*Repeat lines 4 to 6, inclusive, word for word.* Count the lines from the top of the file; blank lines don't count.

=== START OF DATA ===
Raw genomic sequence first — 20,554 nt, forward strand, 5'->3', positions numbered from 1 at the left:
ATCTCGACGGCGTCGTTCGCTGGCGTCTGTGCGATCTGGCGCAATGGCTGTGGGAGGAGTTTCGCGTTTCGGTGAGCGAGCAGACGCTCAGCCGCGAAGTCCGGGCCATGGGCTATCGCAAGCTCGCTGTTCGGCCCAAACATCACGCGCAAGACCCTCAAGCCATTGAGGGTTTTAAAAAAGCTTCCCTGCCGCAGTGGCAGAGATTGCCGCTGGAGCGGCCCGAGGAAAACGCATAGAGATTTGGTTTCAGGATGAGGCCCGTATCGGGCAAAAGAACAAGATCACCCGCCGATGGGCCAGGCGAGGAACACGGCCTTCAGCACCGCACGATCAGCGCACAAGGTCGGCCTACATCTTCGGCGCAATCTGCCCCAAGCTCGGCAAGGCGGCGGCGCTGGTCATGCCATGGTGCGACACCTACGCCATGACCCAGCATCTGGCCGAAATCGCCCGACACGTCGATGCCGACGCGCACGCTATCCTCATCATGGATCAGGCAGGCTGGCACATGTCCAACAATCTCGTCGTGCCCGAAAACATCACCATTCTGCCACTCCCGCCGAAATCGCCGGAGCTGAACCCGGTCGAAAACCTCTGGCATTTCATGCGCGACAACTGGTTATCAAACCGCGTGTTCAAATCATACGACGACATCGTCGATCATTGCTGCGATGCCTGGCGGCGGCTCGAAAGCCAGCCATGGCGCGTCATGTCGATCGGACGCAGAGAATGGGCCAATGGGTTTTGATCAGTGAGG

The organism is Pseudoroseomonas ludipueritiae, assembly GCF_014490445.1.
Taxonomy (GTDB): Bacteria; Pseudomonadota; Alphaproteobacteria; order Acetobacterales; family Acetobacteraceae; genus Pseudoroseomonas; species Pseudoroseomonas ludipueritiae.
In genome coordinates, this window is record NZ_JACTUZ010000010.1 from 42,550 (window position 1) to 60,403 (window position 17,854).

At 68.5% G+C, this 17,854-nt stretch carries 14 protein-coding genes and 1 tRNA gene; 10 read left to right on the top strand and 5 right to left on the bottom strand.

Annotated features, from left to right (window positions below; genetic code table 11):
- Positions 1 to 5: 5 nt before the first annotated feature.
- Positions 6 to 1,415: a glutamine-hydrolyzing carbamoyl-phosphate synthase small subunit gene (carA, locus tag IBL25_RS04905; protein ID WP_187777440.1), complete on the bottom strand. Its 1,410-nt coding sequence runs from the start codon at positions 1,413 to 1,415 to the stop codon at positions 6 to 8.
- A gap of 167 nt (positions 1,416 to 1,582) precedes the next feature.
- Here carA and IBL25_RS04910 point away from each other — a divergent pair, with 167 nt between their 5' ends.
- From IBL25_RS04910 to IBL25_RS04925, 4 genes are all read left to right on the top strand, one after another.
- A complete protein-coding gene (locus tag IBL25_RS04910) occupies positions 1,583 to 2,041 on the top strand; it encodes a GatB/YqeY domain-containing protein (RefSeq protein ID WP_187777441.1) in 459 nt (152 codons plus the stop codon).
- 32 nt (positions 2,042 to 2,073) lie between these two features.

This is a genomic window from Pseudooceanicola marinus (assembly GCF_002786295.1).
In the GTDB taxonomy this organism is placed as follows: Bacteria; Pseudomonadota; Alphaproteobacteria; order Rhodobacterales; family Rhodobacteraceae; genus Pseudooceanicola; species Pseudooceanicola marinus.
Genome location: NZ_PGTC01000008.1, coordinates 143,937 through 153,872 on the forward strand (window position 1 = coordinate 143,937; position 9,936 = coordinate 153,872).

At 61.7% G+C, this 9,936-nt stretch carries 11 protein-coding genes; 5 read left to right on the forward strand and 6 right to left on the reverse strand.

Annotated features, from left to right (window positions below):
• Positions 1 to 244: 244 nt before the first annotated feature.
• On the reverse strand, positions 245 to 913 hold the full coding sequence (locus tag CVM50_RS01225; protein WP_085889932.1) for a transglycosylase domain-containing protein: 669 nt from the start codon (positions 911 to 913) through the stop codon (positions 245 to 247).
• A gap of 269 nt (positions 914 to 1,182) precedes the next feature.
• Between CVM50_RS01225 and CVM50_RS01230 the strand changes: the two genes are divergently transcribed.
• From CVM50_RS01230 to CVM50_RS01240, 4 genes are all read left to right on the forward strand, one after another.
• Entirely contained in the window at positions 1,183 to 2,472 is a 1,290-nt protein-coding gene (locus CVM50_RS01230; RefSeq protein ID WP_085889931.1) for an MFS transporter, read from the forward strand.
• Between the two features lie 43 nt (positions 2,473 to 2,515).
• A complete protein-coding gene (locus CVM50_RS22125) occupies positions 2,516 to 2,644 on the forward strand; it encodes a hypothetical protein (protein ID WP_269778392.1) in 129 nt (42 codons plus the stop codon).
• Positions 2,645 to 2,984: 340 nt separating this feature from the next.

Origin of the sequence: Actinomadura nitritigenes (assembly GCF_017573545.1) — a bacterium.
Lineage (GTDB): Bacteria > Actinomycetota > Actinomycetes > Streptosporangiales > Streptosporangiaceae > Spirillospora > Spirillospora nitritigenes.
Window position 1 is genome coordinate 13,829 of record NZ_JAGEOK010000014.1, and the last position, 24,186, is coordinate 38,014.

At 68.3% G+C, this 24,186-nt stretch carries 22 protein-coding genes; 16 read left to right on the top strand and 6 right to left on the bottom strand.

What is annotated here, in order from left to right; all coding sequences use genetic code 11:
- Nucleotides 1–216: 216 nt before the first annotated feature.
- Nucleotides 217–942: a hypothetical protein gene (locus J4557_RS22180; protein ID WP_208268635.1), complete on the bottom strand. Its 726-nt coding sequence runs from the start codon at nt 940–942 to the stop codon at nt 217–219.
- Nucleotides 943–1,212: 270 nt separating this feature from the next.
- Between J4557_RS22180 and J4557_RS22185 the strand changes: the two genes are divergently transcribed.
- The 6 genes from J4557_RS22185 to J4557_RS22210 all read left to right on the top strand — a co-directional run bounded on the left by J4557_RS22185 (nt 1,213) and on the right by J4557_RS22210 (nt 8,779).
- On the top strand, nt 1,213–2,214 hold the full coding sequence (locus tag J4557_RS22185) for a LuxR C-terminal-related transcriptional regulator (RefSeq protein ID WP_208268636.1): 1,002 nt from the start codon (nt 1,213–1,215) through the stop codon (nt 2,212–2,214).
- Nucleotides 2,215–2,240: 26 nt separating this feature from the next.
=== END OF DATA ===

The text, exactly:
Taxonomy (GTDB): Bacteria; Pseudomonadota; Alphaproteobacteria; order Acetobacterales; family Acetobacteraceae; genus Pseudoroseomonas; species Pseudoroseomonas ludipueritiae.
In genome coordinates, this window is record NZ_JACTUZ010000010.1 from 42,550 (window position 1) to 60,403 (window position 17,854).

At 68.5% G+C, this 17,854-nt stretch carries 14 protein-coding genes and 1 tRNA gene; 10 read left to right on the top strand and 5 right to left on the bottom strand.